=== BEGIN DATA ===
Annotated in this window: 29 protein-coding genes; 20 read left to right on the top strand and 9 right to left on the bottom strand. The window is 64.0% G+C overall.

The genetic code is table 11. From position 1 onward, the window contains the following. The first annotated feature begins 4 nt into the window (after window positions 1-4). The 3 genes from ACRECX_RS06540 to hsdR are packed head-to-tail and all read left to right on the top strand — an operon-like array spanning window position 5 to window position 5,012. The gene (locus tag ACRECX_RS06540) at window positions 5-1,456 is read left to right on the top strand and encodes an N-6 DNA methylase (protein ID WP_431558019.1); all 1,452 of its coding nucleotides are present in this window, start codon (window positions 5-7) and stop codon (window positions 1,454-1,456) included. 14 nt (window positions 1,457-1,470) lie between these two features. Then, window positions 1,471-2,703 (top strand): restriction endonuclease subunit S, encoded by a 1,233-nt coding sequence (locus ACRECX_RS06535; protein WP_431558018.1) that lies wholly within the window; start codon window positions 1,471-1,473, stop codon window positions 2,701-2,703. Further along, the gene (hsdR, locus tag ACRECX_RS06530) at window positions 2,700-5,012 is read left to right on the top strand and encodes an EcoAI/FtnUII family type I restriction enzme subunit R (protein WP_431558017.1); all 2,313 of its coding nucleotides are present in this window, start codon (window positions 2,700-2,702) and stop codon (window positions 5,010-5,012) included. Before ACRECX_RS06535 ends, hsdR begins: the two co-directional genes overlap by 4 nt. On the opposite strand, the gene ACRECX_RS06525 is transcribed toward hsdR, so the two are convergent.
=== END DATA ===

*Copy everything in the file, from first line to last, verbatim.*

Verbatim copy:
Annotated in this window: 29 protein-coding genes; 20 read left to right on the top strand and 9 right to left on the bottom strand. The window is 64.0% G+C overall.

The genetic code is table 11. From position 1 onward, the window contains the following. The first annotated feature begins 4 nt into the window (after window positions 1-4). The 3 genes from ACRECX_RS06540 to hsdR are packed head-to-tail and all read left to right on the top strand — an operon-like array spanning window position 5 to window position 5,012. The gene (locus tag ACRECX_RS06540) at window positions 5-1,456 is read left to right on the top strand and encodes an N-6 DNA methylase (protein ID WP_431558019.1); all 1,452 of its coding nucleotides are present in this window, start codon (window positions 5-7) and stop codon (window positions 1,454-1,456) included. 14 nt (window positions 1,457-1,470) lie between these two features. Then, window positions 1,471-2,703 (top strand): restriction endonuclease subunit S, encoded by a 1,233-nt coding sequence (locus ACRECX_RS06535; protein WP_431558018.1) that lies wholly within the window; start codon window positions 1,471-1,473, stop codon window positions 2,701-2,703. Further along, the gene (hsdR, locus tag ACRECX_RS06530) at window positions 2,700-5,012 is read left to right on the top strand and encodes an EcoAI/FtnUII family type I restriction enzme subunit R (protein WP_431558017.1); all 2,313 of its coding nucleotides are present in this window, start codon (window positions 2,700-2,702) and stop codon (window positions 5,010-5,012) included. Before ACRECX_RS06535 ends, hsdR begins: the two co-directional genes overlap by 4 nt. On the opposite strand, the gene ACRECX_RS06525 is transcribed toward hsdR, so the two are convergent.